The Breath of Fire series took a leap and restricted Ryu to one dragon form, and he is limited in its use through the "Dragon Counter", a timer of sorts that slowly goes up to 100%. It has been calculated that you gain .01% for every 20 steps (though late in the game it may decrease to 9 steps), .01% per turn in battle, 1.0% for D-Diving (transforming into the dragon form), 1.0% for using the weakest attack (10AP), 1.25% for the medium attack (20AP), and 1.5% for the strong attack (30AP), as well as 1.0% per turn in battle for staying as a dragon. Ryu also has access to a D-Breath attack which rapidly fills the D-Counter while also rapidly increasing the damage done to the foe. Given enough time and sacrificed D-Counter, even the most powerful boss can be killed in one blow.
If the D-Counter reaches 100% before a certain event in the game, the dragon within Ryu takes over his body and soul and the game is over. The dragon form itself is extremely powerful, easily capable of defeating most boss characters with frightening speed. It is therefore a challenge among players to have the lowest Dragon Counter rating by winning the game as quickly as possible without using the Dragon abilities (if the player chooses "End" after reaching 100% on the D-Counter, a disturbing cutscene shows Odjn erupting from Ryu's body).
Finally, there is an element of replayability in the form of the D-ratio, which is a rank that in the story is determined at birth, but in the game one can increase his or her D-ratio from the base of 1/8192 to as high as 1/4 (the dragon quarter), which makes certain areas of the game accessible. The highest "lock" in the game is 1/256, while the Dragon Blade you find in replays (which is based on your D-Ratio) maxes out at 1/8, so getting 1/4 is simply for show. In the game itself, D-ratio is a measure of the chance a person has to "link" with a dragon; the higher, the better. Therefore, people with higher D-ratios are wealthier and more powerful than those with lower D-ratios. In addition, the low-Ds are forced to live on the lower, more polluted regions of the world. In any event, the story doesn't change even when your D-Ratio changes (the game's characters will still refer to you as a Low-D, even when you have D-Ratio 1/4).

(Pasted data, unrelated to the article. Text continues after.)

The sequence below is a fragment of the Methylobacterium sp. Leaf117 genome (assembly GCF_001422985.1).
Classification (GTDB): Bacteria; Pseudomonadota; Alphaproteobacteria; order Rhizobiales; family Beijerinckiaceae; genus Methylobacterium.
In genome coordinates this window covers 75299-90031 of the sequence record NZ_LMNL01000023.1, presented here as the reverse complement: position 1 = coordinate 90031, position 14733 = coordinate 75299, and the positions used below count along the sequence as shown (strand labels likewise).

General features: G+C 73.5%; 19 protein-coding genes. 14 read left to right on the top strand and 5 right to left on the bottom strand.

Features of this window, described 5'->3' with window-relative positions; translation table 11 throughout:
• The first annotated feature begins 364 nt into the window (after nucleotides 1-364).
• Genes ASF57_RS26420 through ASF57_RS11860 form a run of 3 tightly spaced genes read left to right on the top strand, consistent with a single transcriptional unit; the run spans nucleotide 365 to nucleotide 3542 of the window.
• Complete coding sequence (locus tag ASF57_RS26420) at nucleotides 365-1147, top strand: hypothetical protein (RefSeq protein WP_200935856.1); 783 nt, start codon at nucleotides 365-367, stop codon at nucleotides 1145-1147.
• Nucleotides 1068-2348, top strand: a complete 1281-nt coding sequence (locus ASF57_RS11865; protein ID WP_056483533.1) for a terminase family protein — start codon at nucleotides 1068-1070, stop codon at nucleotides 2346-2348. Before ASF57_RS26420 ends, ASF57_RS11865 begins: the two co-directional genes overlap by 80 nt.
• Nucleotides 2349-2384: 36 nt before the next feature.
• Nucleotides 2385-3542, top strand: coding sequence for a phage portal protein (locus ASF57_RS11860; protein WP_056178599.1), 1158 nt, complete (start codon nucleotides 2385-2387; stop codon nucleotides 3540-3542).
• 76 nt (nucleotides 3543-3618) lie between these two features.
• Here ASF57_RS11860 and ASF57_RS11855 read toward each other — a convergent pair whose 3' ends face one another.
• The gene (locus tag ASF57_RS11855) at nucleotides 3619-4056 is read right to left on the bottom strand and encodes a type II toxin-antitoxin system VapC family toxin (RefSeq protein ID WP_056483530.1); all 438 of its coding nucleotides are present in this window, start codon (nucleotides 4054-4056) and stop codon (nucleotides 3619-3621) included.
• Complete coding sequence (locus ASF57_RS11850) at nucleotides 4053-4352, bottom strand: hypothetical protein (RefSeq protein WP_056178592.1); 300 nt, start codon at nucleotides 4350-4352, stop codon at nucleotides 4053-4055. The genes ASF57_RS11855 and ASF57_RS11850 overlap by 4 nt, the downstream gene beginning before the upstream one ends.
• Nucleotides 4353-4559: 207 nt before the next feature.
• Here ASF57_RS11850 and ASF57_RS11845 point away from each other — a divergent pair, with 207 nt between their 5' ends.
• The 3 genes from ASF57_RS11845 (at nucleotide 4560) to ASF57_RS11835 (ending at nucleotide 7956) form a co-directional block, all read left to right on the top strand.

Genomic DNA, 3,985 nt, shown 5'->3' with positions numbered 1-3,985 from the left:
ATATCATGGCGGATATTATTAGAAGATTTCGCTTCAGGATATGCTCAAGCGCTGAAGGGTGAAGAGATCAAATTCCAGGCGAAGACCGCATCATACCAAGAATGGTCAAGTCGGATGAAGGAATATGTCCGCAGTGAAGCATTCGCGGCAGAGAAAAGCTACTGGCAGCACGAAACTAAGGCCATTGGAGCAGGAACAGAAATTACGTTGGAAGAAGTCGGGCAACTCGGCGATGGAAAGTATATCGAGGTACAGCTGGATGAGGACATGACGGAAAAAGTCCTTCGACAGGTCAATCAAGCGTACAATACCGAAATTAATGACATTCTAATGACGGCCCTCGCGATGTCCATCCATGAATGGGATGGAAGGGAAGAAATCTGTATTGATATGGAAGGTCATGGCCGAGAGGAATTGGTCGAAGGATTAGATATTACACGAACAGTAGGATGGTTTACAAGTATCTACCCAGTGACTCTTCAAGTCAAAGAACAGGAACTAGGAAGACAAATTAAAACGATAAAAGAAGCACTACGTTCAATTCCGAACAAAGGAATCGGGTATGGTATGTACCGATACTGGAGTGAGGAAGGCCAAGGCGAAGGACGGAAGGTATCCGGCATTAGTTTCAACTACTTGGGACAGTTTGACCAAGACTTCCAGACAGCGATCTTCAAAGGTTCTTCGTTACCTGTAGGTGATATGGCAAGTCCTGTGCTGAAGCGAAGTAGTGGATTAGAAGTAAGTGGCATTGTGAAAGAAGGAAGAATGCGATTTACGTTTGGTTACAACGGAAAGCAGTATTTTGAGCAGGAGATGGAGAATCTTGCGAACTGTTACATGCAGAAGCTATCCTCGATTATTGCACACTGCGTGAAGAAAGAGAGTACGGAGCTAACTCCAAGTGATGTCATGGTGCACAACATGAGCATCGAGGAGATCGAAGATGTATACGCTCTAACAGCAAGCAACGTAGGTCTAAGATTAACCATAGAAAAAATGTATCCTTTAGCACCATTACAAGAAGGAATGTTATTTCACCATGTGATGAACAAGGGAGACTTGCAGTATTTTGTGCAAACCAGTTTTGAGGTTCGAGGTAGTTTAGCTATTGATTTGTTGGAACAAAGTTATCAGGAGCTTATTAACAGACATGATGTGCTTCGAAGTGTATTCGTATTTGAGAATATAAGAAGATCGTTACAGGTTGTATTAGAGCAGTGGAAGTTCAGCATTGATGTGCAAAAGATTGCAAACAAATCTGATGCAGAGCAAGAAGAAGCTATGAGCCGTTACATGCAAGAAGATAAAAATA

The D-Ratio for the replay mode is calculated at the end of the game by determining the player's rating. Some factors that determine this rating are time to complete the game, percentage of battles that were initiated by the player, number of treasure chests open, and percentage of maps explored.
Due to the finite resources, players are encouraged to be very careful during enemy encounters and using consumables. Enemies do not respawn, so it is impossible to grind for XP or farm for zenny/items during a playthrough. Permanent saves require the use of Save Token, which are found in specific locations or dropped from certain foes.
Breath of Fire V was first announced by Capcom in 2002. The project was helmed by longtime series director Makoto Ikehara, who was inspired to create a game with a dystopian setting after reading the alternate history novel "Gofungo no Sekai" (五分後の世界, lit. The World Five Minutes From Now) written by Ryu Murakami. Character designs were done by series veteran Tatsuya Yoshikawa and utilized a thin and angular design for the characters. Music was handled by Hitoshi Sakimoto who is best known for working on SquareEnix's Final Fantasy Tactics game, and Yasunori Mitsuda who is best known for his soundtrack to Chrono Trigger.
The game was designed to be difficult because the director felt the previous installments were "too easy" and as development on, the game grew gradually more difficult. The game incorporated many of the design trends that RPGs were experimenting with in the early 2000s, such as the removal of a world map in favor of a real time environments, and the removal of random encounters. The game also tackled the issue plaguing the genre such as easy difficulty and lack of replay value. The game heavily utilizes Russian words and thought to help reinforce the dystopian feel. The game also played with many longtime series staples such as Ryu no longer being mute, and the removal of many of the clans, and the return of the Ranger organization.
The game suffers from a rushed development which resulted in several story and gameplay mechanics being dropped. An online mode was removed fairly early on in development and the fishing mini-game was dropped later as the deadline drew near. The director wanted to place a scene in the game that showed how the surface was destroyed but it had to be cut due to deadline restrictions.
After the game's Japanese release, Capcom announced it would be coming to the U.S. and PAL regions. In an odd twist of events, the number V was dropped from the title instead of the game's subtitle, making it the only entry to retain its subtitle outside of Japan.